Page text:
Getting cabin fever? Well, bundle up and take a trip to a beach-front state park! Lake Ontario, Lake Erie, Lake Champlain, Long Island parks or the many parks on small lakes: Glimmerglass, Green Lakes, Long Point-Chatauqua Lake, Allegany, or many others.
This is the time to explore the many interesting patterns and colors of wintertime “icescapes.”
For now, enjoy some spectacular views from Southwick Beach State Park and its wild ice formations on the eastern shores of Lake Ontario. With no other visitors in sight on this day, there was no problem for this intrepid explorer to keep safe distances while enjoying the scenery.
During such visits, dress warmly and in layers, as shorelines can be chilly, as well as windy. But it is the wind that makes for fantastic ice sculptures along the shores. Sometimes the nearby trees or dune grasses will be laden with frost and salt spray. Or you may find some interesting driftwood and shells tossed up on the shore by the waves and wind.
Look way out to the water’s edge and you will realize that maybe that is not water but rather the frozen froth of waves forming an icy ridge on the beach.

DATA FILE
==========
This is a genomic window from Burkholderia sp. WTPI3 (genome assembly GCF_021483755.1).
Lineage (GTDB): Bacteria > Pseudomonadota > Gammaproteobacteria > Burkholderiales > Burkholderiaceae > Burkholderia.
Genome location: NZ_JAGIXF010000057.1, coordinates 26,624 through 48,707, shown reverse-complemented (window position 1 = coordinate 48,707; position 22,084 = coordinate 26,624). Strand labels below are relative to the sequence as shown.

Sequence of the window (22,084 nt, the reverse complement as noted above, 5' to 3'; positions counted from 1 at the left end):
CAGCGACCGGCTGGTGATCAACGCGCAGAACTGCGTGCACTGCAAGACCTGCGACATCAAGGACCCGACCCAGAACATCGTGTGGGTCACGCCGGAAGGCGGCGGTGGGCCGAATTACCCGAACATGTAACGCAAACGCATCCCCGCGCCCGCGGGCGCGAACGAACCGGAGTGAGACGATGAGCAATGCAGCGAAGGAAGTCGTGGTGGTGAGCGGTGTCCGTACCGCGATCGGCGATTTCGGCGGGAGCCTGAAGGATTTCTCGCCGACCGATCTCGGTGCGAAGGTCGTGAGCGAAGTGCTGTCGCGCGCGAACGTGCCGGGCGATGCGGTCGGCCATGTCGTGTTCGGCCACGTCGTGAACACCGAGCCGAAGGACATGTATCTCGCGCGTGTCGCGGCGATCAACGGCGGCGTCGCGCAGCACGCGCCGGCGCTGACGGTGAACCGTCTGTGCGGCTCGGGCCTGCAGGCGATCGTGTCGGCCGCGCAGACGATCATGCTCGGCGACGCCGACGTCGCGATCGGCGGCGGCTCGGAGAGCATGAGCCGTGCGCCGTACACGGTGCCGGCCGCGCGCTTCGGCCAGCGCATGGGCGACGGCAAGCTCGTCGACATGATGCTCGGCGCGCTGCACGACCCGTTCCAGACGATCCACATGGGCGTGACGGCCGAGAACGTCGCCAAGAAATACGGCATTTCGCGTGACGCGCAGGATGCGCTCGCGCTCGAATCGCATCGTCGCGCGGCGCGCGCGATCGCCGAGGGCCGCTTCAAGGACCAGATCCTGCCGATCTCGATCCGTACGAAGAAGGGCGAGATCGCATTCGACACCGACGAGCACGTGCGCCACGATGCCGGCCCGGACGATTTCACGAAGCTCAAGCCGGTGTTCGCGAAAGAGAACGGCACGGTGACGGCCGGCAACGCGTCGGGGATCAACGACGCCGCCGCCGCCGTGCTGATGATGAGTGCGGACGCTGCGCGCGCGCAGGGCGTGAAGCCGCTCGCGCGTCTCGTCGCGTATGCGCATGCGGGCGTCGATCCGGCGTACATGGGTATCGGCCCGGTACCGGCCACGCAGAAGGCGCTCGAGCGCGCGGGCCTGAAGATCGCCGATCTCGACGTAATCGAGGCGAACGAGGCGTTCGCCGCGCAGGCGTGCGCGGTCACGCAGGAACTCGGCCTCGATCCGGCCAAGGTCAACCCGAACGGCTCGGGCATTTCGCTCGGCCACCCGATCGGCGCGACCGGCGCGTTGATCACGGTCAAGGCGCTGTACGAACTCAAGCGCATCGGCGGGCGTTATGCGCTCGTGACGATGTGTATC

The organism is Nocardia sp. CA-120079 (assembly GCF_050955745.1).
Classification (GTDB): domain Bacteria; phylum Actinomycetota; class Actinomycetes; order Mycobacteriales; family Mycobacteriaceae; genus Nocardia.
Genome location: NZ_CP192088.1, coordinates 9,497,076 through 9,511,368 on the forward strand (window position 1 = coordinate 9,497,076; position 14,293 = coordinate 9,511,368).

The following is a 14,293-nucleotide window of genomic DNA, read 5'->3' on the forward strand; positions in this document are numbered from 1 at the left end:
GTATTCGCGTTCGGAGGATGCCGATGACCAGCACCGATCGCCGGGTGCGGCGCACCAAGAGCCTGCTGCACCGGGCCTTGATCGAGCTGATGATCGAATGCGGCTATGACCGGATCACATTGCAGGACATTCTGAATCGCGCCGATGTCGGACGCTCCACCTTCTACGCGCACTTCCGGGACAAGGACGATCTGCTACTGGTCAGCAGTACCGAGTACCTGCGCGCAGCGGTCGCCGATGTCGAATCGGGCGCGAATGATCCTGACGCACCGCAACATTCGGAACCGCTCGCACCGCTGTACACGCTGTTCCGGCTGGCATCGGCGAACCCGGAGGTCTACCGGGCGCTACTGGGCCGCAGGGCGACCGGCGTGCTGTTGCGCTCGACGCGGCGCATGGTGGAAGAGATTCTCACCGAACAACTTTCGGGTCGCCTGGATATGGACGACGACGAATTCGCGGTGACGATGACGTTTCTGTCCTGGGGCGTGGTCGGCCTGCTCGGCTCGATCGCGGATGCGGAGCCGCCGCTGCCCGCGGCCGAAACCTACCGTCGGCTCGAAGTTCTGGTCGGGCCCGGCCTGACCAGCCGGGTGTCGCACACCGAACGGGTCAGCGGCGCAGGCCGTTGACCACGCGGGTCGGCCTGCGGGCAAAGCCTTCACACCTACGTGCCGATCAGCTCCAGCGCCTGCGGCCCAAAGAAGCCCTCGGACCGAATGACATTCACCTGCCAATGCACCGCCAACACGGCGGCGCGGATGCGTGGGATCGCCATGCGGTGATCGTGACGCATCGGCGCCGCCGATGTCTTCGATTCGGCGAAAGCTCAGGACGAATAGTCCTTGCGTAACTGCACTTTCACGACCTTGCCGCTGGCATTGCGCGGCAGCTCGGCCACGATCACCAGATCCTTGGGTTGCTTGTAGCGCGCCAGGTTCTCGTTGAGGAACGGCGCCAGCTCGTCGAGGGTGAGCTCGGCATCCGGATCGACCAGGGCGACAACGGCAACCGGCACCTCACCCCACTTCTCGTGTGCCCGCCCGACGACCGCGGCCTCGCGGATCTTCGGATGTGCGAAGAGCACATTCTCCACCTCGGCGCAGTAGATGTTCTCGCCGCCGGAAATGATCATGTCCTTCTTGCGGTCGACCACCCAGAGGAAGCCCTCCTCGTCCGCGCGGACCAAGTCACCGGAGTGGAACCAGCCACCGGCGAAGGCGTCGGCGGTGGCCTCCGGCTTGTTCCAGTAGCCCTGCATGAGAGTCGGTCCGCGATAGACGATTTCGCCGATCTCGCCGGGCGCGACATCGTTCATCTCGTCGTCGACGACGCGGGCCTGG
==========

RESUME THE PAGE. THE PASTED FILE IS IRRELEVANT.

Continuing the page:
Finding animal tracks in ice, snow or even frozen sand also is often easier than in other seasons. Look for footprints; can you figure out who has been there?
Winter is a wonderful time of the year, there’s snow and ice everywhere in our State Parks. Within that snow and ice, you can see traces of what animals have been there – maybe even just moments before you arrive! One of the traces that can help you identify which animal it came from is…
Ice can take interesting or fantastical shapes, as shown by the picture above at Southwick Beach.
How does the ice form shapes like this? A breeze pushes waves against the upper shore and the water at the top edge freezes as it hits the frozen sand. Then thin layers of water build up at the icy edge forming this wild pattern of ledges extending a mile down the beach.
And wintertime can create its own interesting illusions, such as this picture above, in which it appears the forest is floating in the sky above the water. This phenomenon is known as a “superior mirage” which tends to happen in cooler weather, when the air is colder above your line of sight than below. In this case, the air temperature is colder than the lake water. On this day the air was about 20 degrees and the water 40 degrees.
Read more about the science of a superior mirage on Wikipedia.
There is so much to see along our shorelines even in winter. Get out in the fresh air, explore some winter beaches and take pictures to share.
All photos of Southwick Beach State courtesy of Kathy Faber-Langendoen
Post by Julie Lundgren, State Parks Ecologist, NY Natural Heritage Program
Prepare to Explore more of State Parks in the winter by reading these previous posts from the NYS Parks Blog.
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